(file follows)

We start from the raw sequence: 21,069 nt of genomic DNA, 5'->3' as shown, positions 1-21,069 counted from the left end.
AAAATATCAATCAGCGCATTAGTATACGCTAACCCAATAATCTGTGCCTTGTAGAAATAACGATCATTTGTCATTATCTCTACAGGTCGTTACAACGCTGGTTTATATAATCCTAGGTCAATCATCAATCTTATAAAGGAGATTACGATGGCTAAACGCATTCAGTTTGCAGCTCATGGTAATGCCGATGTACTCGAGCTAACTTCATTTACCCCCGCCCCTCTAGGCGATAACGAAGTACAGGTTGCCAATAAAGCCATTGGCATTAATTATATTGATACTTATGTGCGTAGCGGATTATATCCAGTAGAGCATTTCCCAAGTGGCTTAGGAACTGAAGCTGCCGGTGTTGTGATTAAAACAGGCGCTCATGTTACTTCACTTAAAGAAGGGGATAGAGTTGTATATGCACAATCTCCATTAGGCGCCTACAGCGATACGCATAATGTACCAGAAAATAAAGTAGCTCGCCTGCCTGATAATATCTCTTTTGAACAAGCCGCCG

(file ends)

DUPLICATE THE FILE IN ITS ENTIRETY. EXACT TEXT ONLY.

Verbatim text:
We start from the raw sequence: 21,069 nt of genomic DNA, 5'->3' as shown, positions 1-21,069 counted from the left end.
AAAATATCAATCAGCGCATTAGTATACGCTAACCCAATAATCTGTGCCTTGTAGAAATAACGATCATTTGTCATTATCTCTACAGGTCGTTACAACGCTGGTTTATATAATCCTAGGTCAATCATCAATCTTATAAAGGAGATTACGATGGCTAAACGCATTCAGTTTGCAGCTCATGGTAATGCCGATGTACTCGAGCTAACTTCATTTACCCCCGCCCCTCTAGGCGATAACGAAGTACAGGTTGCCAATAAAGCCATTGGCATTAATTATATTGATACTTATGTGCGTAGCGGATTATATCCAGTAGAGCATTTCCCAAGTGGCTTAGGAACTGAAGCTGCCGGTGTTGTGATTAAAACAGGCGCTCATGTTACTTCACTTAAAGAAGGGGATAGAGTTGTATATGCACAATCTCCATTAGGCGCCTACAGCGATACGCATAATGTACCAGAAAATAAAGTAGCTCGCCTGCCTGATAATATCTCTTTTGAACAAGCCGCCG